Back in February, Ford temporarily paused F-150 Lightning production due to a fire at one of the automaker’s holding lots in Dearborn, Michigan. On Thursday, CNBC posted footage retrieved via a Freedom of Information Act request from the Dearborn Police Department showing the blaze, as it engulfed three of the electric pickups.
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The fire forced Ford to halt Lightning manufacturing for five weeks as it worked with battery supplier SK On to address the root of the incident. In early March when the automaker resumed production, Ford said it “quickly identified the cause,” that it was “rare” and not related to any production-wide design flaw, and that no vehicles already delivered to customers were at risk.
The video highlights the unique challenges of fighting electric vehicle fires, which are notoriously difficult to put out because of a phenomenon known as “thermal runaway.” When an EV battery goes up in flames, its massive stores of energy essentially keep feeding the fire. Starving the blaze of oxygen with carbon dioxide foam doesn’t work, because it’s not oxygen that’s fueling it. “Lots and lots of water,” as Vox put it in a recent story, is really all firefighters have at their disposal. And even then, a battery can reignite all by itself hours later, due to heat still trapped within the cells.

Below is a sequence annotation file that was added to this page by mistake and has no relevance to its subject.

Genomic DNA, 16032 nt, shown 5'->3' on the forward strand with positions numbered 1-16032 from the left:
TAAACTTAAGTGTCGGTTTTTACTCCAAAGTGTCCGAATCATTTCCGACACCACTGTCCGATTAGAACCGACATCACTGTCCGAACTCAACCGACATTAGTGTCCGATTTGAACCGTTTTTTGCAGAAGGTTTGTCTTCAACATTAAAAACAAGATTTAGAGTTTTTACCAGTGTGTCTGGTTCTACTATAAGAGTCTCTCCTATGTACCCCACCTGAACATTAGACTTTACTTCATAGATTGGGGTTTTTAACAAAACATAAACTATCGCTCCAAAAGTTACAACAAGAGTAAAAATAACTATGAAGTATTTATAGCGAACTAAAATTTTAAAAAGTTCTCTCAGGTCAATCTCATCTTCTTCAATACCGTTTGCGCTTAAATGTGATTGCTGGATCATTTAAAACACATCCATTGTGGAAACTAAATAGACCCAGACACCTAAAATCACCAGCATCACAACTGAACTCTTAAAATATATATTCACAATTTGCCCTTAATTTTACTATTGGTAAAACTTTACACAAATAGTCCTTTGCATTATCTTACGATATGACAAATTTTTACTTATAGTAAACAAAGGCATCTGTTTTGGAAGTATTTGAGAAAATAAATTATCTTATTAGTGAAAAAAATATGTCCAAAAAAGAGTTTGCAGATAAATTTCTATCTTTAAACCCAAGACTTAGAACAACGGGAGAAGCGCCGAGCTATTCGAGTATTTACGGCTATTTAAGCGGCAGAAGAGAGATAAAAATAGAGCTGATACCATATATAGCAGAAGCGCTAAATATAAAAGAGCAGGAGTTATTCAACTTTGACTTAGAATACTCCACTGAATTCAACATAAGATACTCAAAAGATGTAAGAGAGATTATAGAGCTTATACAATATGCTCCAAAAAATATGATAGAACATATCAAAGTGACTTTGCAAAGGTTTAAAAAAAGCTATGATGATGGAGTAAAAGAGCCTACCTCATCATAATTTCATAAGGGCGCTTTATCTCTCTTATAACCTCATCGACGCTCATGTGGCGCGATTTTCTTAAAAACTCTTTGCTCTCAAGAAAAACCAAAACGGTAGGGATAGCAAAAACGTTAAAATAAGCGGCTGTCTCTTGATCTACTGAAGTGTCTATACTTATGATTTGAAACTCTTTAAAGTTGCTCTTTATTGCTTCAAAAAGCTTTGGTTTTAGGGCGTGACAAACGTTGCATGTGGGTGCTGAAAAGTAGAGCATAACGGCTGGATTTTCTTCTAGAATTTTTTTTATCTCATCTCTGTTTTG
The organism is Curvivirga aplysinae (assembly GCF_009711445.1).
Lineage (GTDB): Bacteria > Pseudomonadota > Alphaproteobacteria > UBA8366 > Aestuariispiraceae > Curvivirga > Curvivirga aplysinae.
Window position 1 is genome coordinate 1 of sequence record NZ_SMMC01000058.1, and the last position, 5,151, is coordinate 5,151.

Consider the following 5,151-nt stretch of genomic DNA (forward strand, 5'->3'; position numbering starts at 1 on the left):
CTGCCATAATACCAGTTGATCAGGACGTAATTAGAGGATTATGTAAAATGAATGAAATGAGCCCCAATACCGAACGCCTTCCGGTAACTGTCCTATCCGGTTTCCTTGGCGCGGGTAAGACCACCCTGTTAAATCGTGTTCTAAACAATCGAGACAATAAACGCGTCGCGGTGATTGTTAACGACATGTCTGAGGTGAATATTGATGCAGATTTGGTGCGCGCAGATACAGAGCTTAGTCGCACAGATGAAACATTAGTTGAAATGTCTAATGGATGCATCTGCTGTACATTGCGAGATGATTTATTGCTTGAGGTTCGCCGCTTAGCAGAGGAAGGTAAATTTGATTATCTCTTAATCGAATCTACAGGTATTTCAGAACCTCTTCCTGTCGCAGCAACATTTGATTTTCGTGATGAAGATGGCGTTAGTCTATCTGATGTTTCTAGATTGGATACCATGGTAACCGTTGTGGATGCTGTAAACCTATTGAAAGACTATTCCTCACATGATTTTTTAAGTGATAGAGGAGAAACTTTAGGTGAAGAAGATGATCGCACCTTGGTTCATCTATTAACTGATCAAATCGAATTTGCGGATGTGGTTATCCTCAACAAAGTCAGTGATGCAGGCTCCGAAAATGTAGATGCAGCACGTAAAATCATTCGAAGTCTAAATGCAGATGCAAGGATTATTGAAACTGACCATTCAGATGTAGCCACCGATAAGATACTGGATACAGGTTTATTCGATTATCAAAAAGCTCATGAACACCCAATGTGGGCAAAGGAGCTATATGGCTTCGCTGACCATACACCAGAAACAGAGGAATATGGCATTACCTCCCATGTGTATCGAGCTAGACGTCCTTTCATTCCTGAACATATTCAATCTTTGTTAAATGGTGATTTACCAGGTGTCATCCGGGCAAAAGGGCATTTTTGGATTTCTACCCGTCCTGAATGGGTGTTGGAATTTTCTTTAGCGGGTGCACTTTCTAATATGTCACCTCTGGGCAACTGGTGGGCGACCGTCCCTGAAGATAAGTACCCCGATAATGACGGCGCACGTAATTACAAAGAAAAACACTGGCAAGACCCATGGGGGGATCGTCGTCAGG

Workers, authorities, Ford and everyone involved should be relieved that the fire didn’t spread beyond two additional trucks in the holding lot. “Let’s hope it doesn’t blow up,” one officer could be heard saying at 3:40 p.m. local time on the way to the scene. “The smoke is clear as day.”